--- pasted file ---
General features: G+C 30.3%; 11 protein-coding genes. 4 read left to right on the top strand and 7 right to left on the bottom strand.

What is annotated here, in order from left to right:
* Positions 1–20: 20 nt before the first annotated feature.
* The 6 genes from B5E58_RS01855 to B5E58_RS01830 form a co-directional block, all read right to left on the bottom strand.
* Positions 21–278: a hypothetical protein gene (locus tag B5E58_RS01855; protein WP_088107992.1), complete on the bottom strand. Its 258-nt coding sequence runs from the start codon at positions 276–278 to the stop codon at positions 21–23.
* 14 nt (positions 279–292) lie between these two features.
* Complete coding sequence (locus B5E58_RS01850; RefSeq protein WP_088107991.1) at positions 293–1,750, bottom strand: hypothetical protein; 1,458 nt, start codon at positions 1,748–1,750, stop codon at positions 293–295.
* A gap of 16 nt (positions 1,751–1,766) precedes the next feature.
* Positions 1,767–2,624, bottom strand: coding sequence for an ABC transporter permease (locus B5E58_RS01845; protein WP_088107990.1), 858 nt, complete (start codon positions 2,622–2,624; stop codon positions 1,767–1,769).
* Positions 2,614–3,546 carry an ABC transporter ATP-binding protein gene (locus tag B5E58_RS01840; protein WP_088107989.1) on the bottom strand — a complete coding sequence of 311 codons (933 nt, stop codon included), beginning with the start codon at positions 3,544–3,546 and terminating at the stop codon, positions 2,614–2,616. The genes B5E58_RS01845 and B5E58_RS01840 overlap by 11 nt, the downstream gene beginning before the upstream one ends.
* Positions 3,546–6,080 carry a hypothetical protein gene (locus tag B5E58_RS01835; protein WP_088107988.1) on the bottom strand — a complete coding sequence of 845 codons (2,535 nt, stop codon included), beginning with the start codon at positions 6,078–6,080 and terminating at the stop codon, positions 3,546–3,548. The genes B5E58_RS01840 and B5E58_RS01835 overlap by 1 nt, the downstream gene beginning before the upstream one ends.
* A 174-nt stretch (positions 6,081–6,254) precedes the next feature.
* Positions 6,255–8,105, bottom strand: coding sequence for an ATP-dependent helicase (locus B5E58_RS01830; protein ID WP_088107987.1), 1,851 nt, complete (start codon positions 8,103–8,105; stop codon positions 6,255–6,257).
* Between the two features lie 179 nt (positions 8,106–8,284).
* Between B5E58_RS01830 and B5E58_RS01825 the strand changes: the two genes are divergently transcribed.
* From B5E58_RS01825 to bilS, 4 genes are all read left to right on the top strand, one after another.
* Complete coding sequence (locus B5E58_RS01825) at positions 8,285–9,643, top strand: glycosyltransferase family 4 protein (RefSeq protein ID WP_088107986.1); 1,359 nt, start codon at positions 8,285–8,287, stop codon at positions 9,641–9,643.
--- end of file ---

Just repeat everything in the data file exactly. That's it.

General features: G+C 30.3%; 11 protein-coding genes. 4 read left to right on the top strand and 7 right to left on the bottom strand.

What is annotated here, in order from left to right:
* Positions 1–20: 20 nt before the first annotated feature.
* The 6 genes from B5E58_RS01855 to B5E58_RS01830 form a co-directional block, all read right to left on the bottom strand.
* Positions 21–278: a hypothetical protein gene (locus tag B5E58_RS01855; protein WP_088107992.1), complete on the bottom strand. Its 258-nt coding sequence runs from the start codon at positions 276–278 to the stop codon at positions 21–23.
* 14 nt (positions 279–292) lie between these two features.
* Complete coding sequence (locus B5E58_RS01850; RefSeq protein WP_088107991.1) at positions 293–1,750, bottom strand: hypothetical protein; 1,458 nt, start codon at positions 1,748–1,750, stop codon at positions 293–295.
* A gap of 16 nt (positions 1,751–1,766) precedes the next feature.
* Positions 1,767–2,624, bottom strand: coding sequence for an ABC transporter permease (locus B5E58_RS01845; protein WP_088107990.1), 858 nt, complete (start codon positions 2,622–2,624; stop codon positions 1,767–1,769).
* Positions 2,614–3,546 carry an ABC transporter ATP-binding protein gene (locus tag B5E58_RS01840; protein WP_088107989.1) on the bottom strand — a complete coding sequence of 311 codons (933 nt, stop codon included), beginning with the start codon at positions 3,544–3,546 and terminating at the stop codon, positions 2,614–2,616. The genes B5E58_RS01845 and B5E58_RS01840 overlap by 11 nt, the downstream gene beginning before the upstream one ends.
* Positions 3,546–6,080 carry a hypothetical protein gene (locus tag B5E58_RS01835; protein WP_088107988.1) on the bottom strand — a complete coding sequence of 845 codons (2,535 nt, stop codon included), beginning with the start codon at positions 6,078–6,080 and terminating at the stop codon, positions 3,546–3,548. The genes B5E58_RS01840 and B5E58_RS01835 overlap by 1 nt, the downstream gene beginning before the upstream one ends.
* A 174-nt stretch (positions 6,081–6,254) precedes the next feature.
* Positions 6,255–8,105, bottom strand: coding sequence for an ATP-dependent helicase (locus B5E58_RS01830; protein ID WP_088107987.1), 1,851 nt, complete (start codon positions 8,103–8,105; stop codon positions 6,255–6,257).
* Between the two features lie 179 nt (positions 8,106–8,284).
* Between B5E58_RS01830 and B5E58_RS01825 the strand changes: the two genes are divergently transcribed.
* From B5E58_RS01825 to bilS, 4 genes are all read left to right on the top strand, one after another.
* Complete coding sequence (locus B5E58_RS01825) at positions 8,285–9,643, top strand: glycosyltransferase family 4 protein (RefSeq protein ID WP_088107986.1); 1,359 nt, start codon at positions 8,285–8,287, stop codon at positions 9,641–9,643.